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The Advertising Standards Authority : Part II

Extracts from Guidelines and Briefing Papers

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Modified ASA logo.Text of an ASA background briefing paper

Established in 1962, the Advertising Standards Authority promotes and enforces the highest standards in all non-broadcast advertisements by supervising the advertising industry’s system of self-regulation. The ASA ensures that everyone who commissions, prepares and publishes advertisements in non-broadcast media within the UK observes the British Codes of Advertising and Sales Promotion.

The ASA covers all advertising except for that on radio and television. This includes advertisements in magazines and newspapers, posters, leaflets and circulars, personally addressed direct mail, sales promotions, cinema, videos, the Internet, computer games and CD ROMs. The Codes and the self-regulatory framework that exists to administer them have been developed to work within and to complement legal controls. Labelling and packaging, for instance, are the responsibility of local Trading Standards Departments. Television and radio advertisements are the responsibility of the Independent Television Commission and the Radio Authority respectively.

The Codes require non-broadcast advertisements to be "legal, decent, honest and truthful", socially responsible, and prepared in line with the principles of fair competition. They reverse the burden of proof applied in law - it is up to advertisers to prove any claims that they make, not for the ASA or anyone else to disprove them. If they cannot do so, the advertisement must be withdrawn. The ASA Council applies the Codes in the spirit as well as the letter, making it almost impossible for advertisers to find loopholes or ‘get off on a technicality’. This common sense approach takes into account the nature of the product being advertised, the media used, and the audience being targeted.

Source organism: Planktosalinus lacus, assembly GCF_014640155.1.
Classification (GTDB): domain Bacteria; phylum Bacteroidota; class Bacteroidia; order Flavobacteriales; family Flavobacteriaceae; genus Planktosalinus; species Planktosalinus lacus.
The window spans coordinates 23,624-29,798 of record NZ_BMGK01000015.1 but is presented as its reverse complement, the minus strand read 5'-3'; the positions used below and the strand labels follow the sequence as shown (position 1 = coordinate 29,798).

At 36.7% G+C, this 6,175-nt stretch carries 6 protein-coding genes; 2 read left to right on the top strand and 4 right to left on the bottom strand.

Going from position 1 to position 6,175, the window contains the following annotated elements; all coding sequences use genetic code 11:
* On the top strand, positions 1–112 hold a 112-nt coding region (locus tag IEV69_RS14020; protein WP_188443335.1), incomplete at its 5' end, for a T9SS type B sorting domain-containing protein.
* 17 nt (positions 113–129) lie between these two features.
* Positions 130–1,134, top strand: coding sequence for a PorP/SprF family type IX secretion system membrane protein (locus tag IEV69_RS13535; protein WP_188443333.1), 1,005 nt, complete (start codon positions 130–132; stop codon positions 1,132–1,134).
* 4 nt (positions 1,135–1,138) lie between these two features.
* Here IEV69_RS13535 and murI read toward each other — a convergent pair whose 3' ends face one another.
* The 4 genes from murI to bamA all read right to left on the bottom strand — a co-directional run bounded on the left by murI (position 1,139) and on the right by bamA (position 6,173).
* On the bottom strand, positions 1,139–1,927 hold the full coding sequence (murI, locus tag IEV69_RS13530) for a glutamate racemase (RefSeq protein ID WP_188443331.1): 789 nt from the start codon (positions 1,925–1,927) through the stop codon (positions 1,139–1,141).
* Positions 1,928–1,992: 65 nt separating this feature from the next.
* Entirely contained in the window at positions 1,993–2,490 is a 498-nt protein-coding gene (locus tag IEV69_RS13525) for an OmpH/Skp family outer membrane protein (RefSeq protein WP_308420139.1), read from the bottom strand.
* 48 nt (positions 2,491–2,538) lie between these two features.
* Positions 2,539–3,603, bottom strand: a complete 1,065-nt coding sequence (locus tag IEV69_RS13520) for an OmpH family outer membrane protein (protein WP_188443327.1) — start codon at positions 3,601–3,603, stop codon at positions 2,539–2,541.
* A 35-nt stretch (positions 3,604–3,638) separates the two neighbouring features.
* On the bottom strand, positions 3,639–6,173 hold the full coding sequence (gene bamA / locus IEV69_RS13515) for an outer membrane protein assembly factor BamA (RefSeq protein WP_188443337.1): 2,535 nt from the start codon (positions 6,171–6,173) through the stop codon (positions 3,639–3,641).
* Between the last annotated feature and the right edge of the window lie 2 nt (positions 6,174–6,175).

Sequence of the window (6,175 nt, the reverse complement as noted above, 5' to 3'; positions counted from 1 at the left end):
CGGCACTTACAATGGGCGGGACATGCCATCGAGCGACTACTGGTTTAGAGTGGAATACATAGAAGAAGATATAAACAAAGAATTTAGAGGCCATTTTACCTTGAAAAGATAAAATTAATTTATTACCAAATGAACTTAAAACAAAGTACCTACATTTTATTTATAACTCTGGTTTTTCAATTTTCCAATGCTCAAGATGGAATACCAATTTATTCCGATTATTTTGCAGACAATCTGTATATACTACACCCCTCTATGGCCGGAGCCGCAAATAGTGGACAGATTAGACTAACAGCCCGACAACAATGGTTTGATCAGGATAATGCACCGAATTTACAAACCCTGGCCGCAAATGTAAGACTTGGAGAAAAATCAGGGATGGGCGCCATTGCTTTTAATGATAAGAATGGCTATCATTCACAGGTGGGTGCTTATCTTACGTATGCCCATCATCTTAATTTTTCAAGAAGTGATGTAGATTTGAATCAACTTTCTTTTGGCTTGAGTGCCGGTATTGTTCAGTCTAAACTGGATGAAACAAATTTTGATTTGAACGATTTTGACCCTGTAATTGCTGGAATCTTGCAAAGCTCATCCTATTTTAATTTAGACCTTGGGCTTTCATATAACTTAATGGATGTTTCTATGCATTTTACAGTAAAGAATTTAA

Code Compliance levels are extremely high. The ASA’s most recent research shows that 98% of poster advertisements, 96% of press advertisements and 85% of direct marketing advertisements comply with the Codes. In 1997 the ASA received 10,680 complaints about 8291 advertisements. Following investigation, 512 advertisements were found to break the Codes - against an estimated 30 million advertisements and 2.8 billion direct mailings published each year.

The Costs of ensuring the system remains effective are met by a modest 0.1% surcharge on advertising expenditure. This is collected by a separate body to ensure the Authority remains independent and impartial. Importantly, the system involves no expense for taxpayers.

The Committee of Advertising Practice (CAP) is the industry wing of the self-regulatory system. It comprises 20 trade and professional associations representing all sectors of the advertising and media industries. CAP is responsible for devising and updating the Codes and requires its members, as part of their terms and conditions of business, to ensure that the rules are observed. CAP’s Copy Advice team, based in the ASA offices, also plays a vital role in pre-empting problems by helping those who create, commission and publish advertisements to check them against the Codes before publication. This service is fast, free and confidential. In 1997 it handled over 10,000 enquiries.

The ASA Council makes the final decision as to whether the Codes have been broken, It operates independently of the Government and the advertising industry. It consists of twelve members appointed by an independent Chairman, currently Lord Rodgers of Quarry Bank. Council members serve a three year term, are chosen for their breadth of experience and do not represent any sector or business.

The work of the ASA includes handling over 10,000 complaints a year and dealing with more than 15,000 general queries. However, the Authority places equal emphasis on monitoring compliance in order to pre-empt problems within specific areas. Last year the ASA studied the health and beauty sector, weapons advertising, direct marketing content, and list and database practice. In order to ensure it remains in touch with public opinion, the ASA also commissions independent research into matters of taste and decency. Its public and industry awareness programme involves conducting industry training seminars, regional consumer conferences, and promoting self-regulation and consumer awareness through a busy press office.